Genome size measurement
The genome sizes of five naid species were estimated using the Feulgen image analysis densitometry method . Individuals were obtained from laboratory cultures of the following species: P. leidyi (Carolina Biological Supply Company), Allonais paraguayensis (Wards Natural Science), Dero digitata (originally collected from Edwards Lake, University of Maryland at College Park, USA), Dero furcata (Connecticut Valley Biological Supply), and Paranais litoralis (originally collected from Herrington Bay, Deale, MD, USA). Fifty or more nuclei were measured from each sample. The Integrated Optical Density of the sample was converted to a genome size value (in picograms) using Gallus gallus domesticus (1.25 pg) as a standard.
Worm culture, sampling, and RNA extraction
To generate material for this sequencing effort, we established twelve replicate lab cultures of a single clonal line of Pristina leidyi (PRIle(cbs)cloneA). Each culture was initially started with 100 worms and was maintained at room temperature in 20 cm glass bowls filled with ~1 liter of commercially purchased Poland Spring Water (PSW). To ensure purity of the samples, worm cultures were rinsed frequently to remove algae and debris and cultures were routinely inspected visually for the presence of small metazoans (e.g. rotifers). Worms were fed dried Spirulina powder twice weekly, and water was changed at least 1-2 times per week.
Possible contamination by the dried Spirulina food source was assayed via PCR, using cDNA samples derived from live Arthrospira platensis (Spirulina) as a reference. RNA was extracted using TRIReagent (Applied Biosystems), and cDNA was constructed using random oligos and Superscript III reverse transcriptase (Invitrogen). Primers were constructed against the large subunit of rubisco (rbcL) [GenBank:AY147205.1] and c-phycocyanin (cpc) [GenBank:AF164139.1] genes of A. platensis (Additional file 5).
Worms were collected at a range of stages of regeneration and fission (Figure 1). For the fission material, 1,000 worms that were actively growing and fissioning were collected and starved for 24 hours. To generate regenerating material, 3,485 worms were amputated anteriorly and posteriorly and allowed to regenerate for various lengths of time before collection. Most worms were actively fissioning and consisted of chains of linked zooids at time of amputation. A cut was made 2 body segments anterior to the most anterior fission zone to elicit posterior regeneration. A second cut was made after the 6th body segment of the most posterior zooid to elicit anterior regeneration. If a worm did not consist of at least two nearly formed zooids, a single cut after the 6th body segment was made to elicit anterior regeneration. Because the initiation of regeneration processes holds particular significance for future studies, 1,985 of the regenerating worms in the sample were allowed to regenerate between 0 and 24 hours, which is roughly coincident with the start of blastema formation. Batches of 250 worms were also collected at 1.25 days post-amputation (dpa), 1.75 dpa, 2 dpa, 2.5 dpa, 3 dpa, and 3.5 dpa, when differentiation of adult morphology is nearly complete.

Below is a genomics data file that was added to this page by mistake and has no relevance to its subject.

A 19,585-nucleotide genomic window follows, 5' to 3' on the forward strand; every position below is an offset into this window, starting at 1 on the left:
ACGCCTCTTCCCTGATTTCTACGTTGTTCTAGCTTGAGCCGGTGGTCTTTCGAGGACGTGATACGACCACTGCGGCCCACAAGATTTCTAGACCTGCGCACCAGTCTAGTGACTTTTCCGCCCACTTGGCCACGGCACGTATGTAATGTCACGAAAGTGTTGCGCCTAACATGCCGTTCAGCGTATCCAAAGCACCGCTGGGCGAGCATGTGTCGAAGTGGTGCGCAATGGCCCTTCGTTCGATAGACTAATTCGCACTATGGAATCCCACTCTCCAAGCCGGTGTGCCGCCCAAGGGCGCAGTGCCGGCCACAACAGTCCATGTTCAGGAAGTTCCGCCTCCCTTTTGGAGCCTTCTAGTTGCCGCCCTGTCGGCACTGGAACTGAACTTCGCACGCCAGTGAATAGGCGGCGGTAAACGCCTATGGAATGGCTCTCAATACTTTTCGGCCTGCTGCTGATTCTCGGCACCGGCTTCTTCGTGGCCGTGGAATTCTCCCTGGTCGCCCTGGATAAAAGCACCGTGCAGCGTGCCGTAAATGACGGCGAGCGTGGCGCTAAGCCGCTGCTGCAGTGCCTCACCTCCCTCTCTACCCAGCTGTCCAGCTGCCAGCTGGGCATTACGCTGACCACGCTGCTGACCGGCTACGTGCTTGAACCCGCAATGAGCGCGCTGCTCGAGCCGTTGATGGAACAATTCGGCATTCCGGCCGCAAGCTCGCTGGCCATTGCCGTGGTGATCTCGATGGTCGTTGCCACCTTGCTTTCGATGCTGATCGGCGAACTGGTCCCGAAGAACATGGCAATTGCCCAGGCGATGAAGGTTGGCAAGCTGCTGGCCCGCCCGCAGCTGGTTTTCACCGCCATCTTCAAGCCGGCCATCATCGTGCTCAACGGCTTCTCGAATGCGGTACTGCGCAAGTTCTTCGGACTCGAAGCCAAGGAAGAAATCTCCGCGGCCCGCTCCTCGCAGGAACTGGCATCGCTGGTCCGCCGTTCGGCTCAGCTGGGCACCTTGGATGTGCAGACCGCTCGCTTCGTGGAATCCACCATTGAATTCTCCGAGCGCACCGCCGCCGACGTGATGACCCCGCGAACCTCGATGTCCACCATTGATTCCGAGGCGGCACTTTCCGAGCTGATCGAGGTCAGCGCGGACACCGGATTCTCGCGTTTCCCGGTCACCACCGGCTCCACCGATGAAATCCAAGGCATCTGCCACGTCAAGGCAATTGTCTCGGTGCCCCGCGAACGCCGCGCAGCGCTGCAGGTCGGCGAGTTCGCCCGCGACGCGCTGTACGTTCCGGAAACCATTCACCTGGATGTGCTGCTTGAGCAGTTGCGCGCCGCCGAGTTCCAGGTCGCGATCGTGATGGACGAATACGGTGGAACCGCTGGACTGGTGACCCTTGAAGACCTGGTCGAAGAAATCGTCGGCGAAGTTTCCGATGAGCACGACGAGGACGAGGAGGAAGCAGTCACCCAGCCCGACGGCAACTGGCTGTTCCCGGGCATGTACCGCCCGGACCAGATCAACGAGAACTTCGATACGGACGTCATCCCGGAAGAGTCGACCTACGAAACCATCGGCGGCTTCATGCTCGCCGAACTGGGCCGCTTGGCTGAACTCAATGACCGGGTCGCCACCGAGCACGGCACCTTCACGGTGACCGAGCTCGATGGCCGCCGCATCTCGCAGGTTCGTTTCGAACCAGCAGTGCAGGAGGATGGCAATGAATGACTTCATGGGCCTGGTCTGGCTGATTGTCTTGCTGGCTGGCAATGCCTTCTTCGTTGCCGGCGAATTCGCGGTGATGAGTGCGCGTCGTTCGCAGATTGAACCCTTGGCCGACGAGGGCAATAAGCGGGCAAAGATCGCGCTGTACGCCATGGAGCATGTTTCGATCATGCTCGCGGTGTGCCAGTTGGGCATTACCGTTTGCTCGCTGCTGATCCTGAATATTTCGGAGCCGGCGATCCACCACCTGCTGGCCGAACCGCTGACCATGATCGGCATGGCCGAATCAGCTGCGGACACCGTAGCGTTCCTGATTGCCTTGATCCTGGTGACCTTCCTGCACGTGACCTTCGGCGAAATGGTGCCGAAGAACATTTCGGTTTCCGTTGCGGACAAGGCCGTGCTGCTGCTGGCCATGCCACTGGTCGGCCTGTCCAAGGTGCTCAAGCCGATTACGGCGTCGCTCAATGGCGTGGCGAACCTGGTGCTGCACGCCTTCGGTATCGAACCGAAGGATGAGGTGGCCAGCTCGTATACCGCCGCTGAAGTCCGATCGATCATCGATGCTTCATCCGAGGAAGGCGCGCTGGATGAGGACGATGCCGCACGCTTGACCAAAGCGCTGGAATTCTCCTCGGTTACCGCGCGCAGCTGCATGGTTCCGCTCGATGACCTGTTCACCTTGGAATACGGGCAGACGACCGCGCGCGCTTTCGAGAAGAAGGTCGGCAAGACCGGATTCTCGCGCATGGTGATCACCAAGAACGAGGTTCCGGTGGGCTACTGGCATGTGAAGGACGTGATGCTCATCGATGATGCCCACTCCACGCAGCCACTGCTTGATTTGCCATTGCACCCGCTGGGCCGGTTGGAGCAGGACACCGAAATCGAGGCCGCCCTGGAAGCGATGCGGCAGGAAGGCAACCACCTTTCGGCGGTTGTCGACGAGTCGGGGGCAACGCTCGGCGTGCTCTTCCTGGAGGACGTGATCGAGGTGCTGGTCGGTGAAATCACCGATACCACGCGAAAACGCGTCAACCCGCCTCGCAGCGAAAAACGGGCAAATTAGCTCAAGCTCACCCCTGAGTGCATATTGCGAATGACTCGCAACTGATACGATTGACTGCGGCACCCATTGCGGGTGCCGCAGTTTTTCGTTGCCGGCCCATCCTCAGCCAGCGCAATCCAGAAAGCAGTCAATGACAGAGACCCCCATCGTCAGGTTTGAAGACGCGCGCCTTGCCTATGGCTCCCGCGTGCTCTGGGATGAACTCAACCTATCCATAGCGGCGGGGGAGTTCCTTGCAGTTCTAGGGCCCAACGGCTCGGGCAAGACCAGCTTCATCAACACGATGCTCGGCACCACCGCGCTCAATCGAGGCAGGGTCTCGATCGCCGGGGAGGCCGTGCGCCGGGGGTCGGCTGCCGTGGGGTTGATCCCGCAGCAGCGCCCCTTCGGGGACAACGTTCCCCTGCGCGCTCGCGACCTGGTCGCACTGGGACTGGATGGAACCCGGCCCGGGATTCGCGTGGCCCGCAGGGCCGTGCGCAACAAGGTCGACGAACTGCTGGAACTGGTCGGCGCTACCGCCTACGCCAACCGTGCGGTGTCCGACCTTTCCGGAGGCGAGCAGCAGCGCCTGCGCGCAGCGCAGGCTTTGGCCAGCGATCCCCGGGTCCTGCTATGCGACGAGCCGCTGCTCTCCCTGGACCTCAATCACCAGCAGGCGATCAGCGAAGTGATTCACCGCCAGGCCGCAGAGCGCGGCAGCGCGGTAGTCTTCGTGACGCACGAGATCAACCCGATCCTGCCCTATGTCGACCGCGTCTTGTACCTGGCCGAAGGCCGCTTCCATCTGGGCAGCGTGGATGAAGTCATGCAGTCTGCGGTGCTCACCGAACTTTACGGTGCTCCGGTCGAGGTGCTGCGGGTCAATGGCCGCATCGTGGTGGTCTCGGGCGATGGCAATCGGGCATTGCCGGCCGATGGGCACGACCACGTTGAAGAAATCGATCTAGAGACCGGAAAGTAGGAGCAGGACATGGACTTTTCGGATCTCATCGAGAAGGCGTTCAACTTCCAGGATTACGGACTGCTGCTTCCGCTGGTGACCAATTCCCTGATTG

Fissioning and regenerating worms were washed 5x in PSW prior to RNA extraction. RNA was extracted using TRIReagent (Applied Biosystems), and RNA from all samples was then pooled together.
cDNA library construction
We constructed a pooled cDNA library consisting of a normalized fraction to capture lowly expressed transcripts and a non-normalized fraction to capture large transcripts that might be lost during the PCR amplification steps of the normalization process.
First-strand cDNA (F.S. cDNA) was made using a MINT full-length cDNA synthesis kit (Evrogen) and manufacturer’s instructions. A modified oligo-dT primer with breaks in the homopolymer-T run was used to minimize the negative effects of an extensive homopolymer run on 454 sequence quality (Additional file 5). A portion of the F.S. cDNA was incubated for 2 hours at 15°C with NEB Buffer 2, DNA Polymerase I (New England Biolabs), and RNase H in order to make full-length double-strand cDNA. A fraction of F.S. cDNA was then normalized with Evrogen’s duplex-specific nuclease (DSN). F.S. cDNA-RNA duplexes in hybridization buffer were denatured at 98° for 3 minutes and then allowed to hybridize at 70°C for 5 hours. Preheated DSN at 1/4x concentration was then added and incubated for 20 minutes at 70°C. DSN stop solution was then added, and the sample was incubated for 5 minutes at 70°C. Normalized cDNA was then PCR amplified using an Encyclo PCR kit (Evrogen). PCR conditions were: 1 cycle × 95°C-1 min.; 17 cycles × 95°C-15 sec., 66°C-20 sec., 72°C-3 min.; 1 cycle × 66°C-15 sec., 72°C-3 min. Normalization efficiency was assayed via gel smear and qPCR of genes with known relative abundance (Additional file 5). qPCR analysis was performed using LinRegPCR [91, 92].